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polarbearfootball
January 3, 2012, 04:42 PM
im looking into getting a remington model 700 just for target shooting and groundhog. There are alot of models of the 700 and im not sure which one to get yet. Any advice? and my price range is roughly $600

CTS
January 3, 2012, 05:23 PM
700 SPS (special purpose sythetic) with 26" heavy barrel, .243. http://www.cheaperthandirt.com/41045-55.html Just my 2 cents worth.

geetarman
January 3, 2012, 05:31 PM
It sounds like you are in the market for a 22-250. Remington,Ruger and Savage all make some really nice rifles in that caliber.

I'm thinking you might not want a .308.

If you are like most groundhoggers, you will not be shooting a lot at any one outing unless you expand your target environment to prariedogs.

If you are not going to be shooting a lot, than you probably do not need a heavy barrel. Especially true if you are going to be humping it very far.

If you think you might be shooting a lot, then a heavy barrel is probably what you want.

All my varmint guns are heavy barrel. I have an older Remington 700BDL and an older Ruger M77V. Both are 22-250.

Both have been really great rifles. I also shoot a newer Remington 700P in .308.

That is probably my favorite rifle. I would not want to carry it very far though.

There will be others chime in shortly and you will have a lot to think about.

Whatever you decide to get, put some GOOD glass on it and you will be surprised how well you are able to see the little critters.

Hope this helps.

Geetarman:D

Palmetto-Pride
January 3, 2012, 05:36 PM
700 SPS (special purpose sythetic) with 26" heavy barrel, .243. http://www.cheaperthandirt.com/41045-55.html Just my 2 cents worth.

I agree with the above except I would opt for it being in 308.........:)

jmr40
January 3, 2012, 05:50 PM
SPS tactical, 20" 223.

http://remington.com/products/firearms/centerfire/model-700/model-700-sps-tactical.aspx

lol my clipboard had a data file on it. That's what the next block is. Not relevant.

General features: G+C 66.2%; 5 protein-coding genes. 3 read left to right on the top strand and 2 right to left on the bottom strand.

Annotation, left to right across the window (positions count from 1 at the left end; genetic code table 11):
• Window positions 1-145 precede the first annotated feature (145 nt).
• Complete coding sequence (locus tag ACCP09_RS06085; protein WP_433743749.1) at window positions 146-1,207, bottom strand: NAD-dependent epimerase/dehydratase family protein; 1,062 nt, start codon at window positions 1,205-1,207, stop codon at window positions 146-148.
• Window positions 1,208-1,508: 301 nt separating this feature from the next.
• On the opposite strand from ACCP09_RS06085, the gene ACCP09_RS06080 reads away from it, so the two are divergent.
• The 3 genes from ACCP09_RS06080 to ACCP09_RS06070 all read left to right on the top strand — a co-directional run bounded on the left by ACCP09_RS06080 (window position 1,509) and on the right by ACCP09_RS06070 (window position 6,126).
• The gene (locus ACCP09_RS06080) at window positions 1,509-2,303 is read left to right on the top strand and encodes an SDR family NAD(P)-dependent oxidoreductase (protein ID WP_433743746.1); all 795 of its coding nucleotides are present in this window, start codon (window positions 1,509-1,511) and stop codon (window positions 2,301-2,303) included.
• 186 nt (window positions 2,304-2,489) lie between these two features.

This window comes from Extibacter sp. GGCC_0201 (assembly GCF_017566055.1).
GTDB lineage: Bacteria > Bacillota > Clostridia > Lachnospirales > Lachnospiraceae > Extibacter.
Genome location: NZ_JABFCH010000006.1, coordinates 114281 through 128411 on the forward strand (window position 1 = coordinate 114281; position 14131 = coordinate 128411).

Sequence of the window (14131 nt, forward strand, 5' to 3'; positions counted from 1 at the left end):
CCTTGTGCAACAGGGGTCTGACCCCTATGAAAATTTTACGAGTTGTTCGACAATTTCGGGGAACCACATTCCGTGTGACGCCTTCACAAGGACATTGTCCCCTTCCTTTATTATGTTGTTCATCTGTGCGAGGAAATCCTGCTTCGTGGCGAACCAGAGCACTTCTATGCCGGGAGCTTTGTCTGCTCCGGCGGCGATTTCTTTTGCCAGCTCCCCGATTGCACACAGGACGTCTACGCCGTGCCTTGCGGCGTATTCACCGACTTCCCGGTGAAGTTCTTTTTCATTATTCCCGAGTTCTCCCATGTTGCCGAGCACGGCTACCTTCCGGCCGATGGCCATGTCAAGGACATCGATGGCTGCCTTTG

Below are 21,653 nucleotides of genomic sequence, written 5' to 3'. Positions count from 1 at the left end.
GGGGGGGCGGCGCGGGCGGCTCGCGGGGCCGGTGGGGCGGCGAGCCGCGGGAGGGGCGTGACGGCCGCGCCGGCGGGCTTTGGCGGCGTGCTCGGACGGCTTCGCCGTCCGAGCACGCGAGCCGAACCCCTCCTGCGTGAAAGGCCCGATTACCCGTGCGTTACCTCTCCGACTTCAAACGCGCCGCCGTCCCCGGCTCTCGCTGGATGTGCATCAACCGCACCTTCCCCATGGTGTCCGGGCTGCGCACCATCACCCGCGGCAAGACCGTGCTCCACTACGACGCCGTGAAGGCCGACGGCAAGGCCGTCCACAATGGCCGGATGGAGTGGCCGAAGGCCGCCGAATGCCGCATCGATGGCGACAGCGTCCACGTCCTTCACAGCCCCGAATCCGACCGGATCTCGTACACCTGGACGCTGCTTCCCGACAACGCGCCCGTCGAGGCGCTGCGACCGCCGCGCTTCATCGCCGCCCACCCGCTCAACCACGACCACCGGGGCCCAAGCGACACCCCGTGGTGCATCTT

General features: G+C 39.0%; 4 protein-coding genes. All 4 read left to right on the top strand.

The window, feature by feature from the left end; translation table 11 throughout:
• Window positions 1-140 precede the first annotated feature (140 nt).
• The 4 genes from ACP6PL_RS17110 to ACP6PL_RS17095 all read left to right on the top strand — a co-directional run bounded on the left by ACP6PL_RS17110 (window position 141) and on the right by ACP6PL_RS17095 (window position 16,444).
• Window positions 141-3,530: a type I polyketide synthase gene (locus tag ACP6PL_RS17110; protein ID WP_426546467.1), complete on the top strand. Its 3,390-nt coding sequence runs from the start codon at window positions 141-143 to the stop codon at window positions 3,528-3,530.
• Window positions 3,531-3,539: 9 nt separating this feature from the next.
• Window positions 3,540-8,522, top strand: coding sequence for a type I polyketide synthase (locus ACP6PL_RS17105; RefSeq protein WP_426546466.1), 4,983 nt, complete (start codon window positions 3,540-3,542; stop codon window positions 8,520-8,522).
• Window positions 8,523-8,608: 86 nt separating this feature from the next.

For groundhogs or paper you don't need anything bigger than 223, and a 223 does fine in a 20" barrel. Ammo is much more readily available and much cheaper than 243 or 308 or 22-250

If you think you may big game hunt then you need a lighter rifle and a bigger caliber. Although I'd have no problems using a 223 on deer as long as I chose my ammo carefully.

shurshot
January 3, 2012, 06:16 PM
I would take a look at the .270 Win caliber. Good for woodchucks (leaves a brilliant red mist!), deer, bear, etc. with 130's, and w/150 grains, good for Moose, Elk, etc. The .270 is a classic, flat shooting, hard hitting round, and it doesn't kick much either. If you Google Jack O'Connor, and old school writer / editor for Outdoor Life years ago, he loved the .270 as an all around cartridge. I couldn't agree more. Anyhow, that's my soap box speach. And in a Remington 700, with a decent scope.... you will be set for life.

warbirdlover
January 3, 2012, 09:52 PM
I guess I'm a pretty fart smeller... ah.. I mean a pretty smart feller!! I've got a 700 SPS Buckmasters .270.... :D

shurshot
January 3, 2012, 10:05 PM
Yes you are Sir! And I'm guessing Warbird, that you know what I mean by "Brilliant Red Mist", pertaining to the .270 Remington, 130 grain bullets and chucks!:D

austinr
January 3, 2012, 11:02 PM
I have a Winchester 70 in 308 and my dad has an M77 in 22-250. For groundhogs and smaller stuff a 22-250 would be better. Now, if you're wanting to kill something bigger, a 308 would be better. Choosing between the two, I'd choose the Winchester 70 over the M77 and the Remington 700 over the Winchester 70, but whatever's the best deal is the best gun. The differences between the rifles is pretty minuscule as long as the barrels are about the same quality and they're bedded well.

The 700 has more aftermarket options, so if you think you might get a custom stock, trigger, etc. later on it'll be easier to find the exact one you want.

I would definitely choose the Remington 700 SPS Varmint in 22-250. I actually almost bought the SPS Varmint in 308, but I ended up getting a Model 70 with a 26" stainless varmint barrel and a HS Precision Pro stock for $650 at an auction. I'm going for stuff bigger than you are though.

A 22-250 is what we like to use on coyotes, just as a point of reference.